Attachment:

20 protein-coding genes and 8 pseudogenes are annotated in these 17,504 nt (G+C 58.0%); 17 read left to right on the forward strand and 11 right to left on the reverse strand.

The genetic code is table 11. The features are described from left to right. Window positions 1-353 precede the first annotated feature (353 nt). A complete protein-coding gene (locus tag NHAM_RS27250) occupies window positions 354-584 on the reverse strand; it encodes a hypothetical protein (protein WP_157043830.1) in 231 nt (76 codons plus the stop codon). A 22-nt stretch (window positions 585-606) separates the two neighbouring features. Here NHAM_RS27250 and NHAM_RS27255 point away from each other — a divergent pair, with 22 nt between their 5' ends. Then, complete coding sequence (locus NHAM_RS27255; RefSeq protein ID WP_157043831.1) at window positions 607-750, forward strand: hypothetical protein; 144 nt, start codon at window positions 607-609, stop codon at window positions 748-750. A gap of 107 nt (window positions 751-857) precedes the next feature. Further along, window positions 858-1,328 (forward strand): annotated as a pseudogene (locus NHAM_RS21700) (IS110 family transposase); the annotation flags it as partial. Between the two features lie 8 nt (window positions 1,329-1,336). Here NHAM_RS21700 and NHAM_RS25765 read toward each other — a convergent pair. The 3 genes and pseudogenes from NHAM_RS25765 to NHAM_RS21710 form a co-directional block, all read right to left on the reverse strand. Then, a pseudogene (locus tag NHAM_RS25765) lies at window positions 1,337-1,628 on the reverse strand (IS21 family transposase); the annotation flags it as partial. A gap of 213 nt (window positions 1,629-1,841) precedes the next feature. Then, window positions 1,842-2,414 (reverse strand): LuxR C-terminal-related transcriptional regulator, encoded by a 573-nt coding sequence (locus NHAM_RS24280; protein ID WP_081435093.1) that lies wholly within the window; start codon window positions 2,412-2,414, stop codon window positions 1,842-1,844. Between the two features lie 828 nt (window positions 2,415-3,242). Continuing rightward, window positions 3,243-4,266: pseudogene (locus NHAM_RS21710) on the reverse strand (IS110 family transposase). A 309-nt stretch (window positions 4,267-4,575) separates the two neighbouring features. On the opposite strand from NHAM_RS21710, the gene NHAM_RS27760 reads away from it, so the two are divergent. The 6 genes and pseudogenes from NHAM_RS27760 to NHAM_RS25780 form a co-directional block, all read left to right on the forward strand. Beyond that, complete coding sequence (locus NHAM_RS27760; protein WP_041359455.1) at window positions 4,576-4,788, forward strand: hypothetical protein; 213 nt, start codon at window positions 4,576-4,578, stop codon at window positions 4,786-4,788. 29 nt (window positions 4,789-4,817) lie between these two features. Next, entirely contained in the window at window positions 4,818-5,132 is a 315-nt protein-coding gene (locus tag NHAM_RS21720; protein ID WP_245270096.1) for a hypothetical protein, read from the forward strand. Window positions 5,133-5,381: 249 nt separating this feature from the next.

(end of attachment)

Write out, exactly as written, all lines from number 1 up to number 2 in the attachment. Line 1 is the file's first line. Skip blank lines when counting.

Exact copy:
20 protein-coding genes and 8 pseudogenes are annotated in these 17,504 nt (G+C 58.0%); 17 read left to right on the forward strand and 11 right to left on the reverse strand.

The genetic code is table 11. The features are described from left to right. Window positions 1-353 precede the first annotated feature (353 nt). A complete protein-coding gene (locus tag NHAM_RS27250) occupies window positions 354-584 on the reverse strand; it encodes a hypothetical protein (protein WP_157043830.1) in 231 nt (76 codons plus the stop codon). A 22-nt stretch (window positions 585-606) separates the two neighbouring features. Here NHAM_RS27250 and NHAM_RS27255 point away from each other — a divergent pair, with 22 nt between their 5' ends. Then, complete coding sequence (locus NHAM_RS27255; RefSeq protein ID WP_157043831.1) at window positions 607-750, forward strand: hypothetical protein; 144 nt, start codon at window positions 607-609, stop codon at window positions 748-750. A gap of 107 nt (window positions 751-857) precedes the next feature. Further along, window positions 858-1,328 (forward strand): annotated as a pseudogene (locus NHAM_RS21700) (IS110 family transposase); the annotation flags it as partial. Between the two features lie 8 nt (window positions 1,329-1,336). Here NHAM_RS21700 and NHAM_RS25765 read toward each other — a convergent pair. The 3 genes and pseudogenes from NHAM_RS25765 to NHAM_RS21710 form a co-directional block, all read right to left on the reverse strand. Then, a pseudogene (locus tag NHAM_RS25765) lies at window positions 1,337-1,628 on the reverse strand (IS21 family transposase); the annotation flags it as partial. A gap of 213 nt (window positions 1,629-1,841) precedes the next feature. Then, window positions 1,842-2,414 (reverse strand): LuxR C-terminal-related transcriptional regulator, encoded by a 573-nt coding sequence (locus NHAM_RS24280; protein ID WP_081435093.1) that lies wholly within the window; start codon window positions 2,412-2,414, stop codon window positions 1,842-1,844. Between the two features lie 828 nt (window positions 2,415-3,242). Continuing rightward, window positions 3,243-4,266: pseudogene (locus NHAM_RS21710) on the reverse strand (IS110 family transposase). A 309-nt stretch (window positions 4,267-4,575) separates the two neighbouring features. On the opposite strand from NHAM_RS21710, the gene NHAM_RS27760 reads away from it, so the two are divergent. The 6 genes and pseudogenes from NHAM_RS27760 to NHAM_RS25780 form a co-directional block, all read left to right on the forward strand. Beyond that, complete coding sequence (locus NHAM_RS27760; protein WP_041359455.1) at window positions 4,576-4,788, forward strand: hypothetical protein; 213 nt, start codon at window positions 4,576-4,578, stop codon at window positions 4,786-4,788. 29 nt (window positions 4,789-4,817) lie between these two features. Next, entirely contained in the window at window positions 4,818-5,132 is a 315-nt protein-coding gene (locus tag NHAM_RS21720; protein ID WP_245270096.1) for a hypothetical protein, read from the forward strand. Window positions 5,133-5,381: 249 nt separating this feature from the next.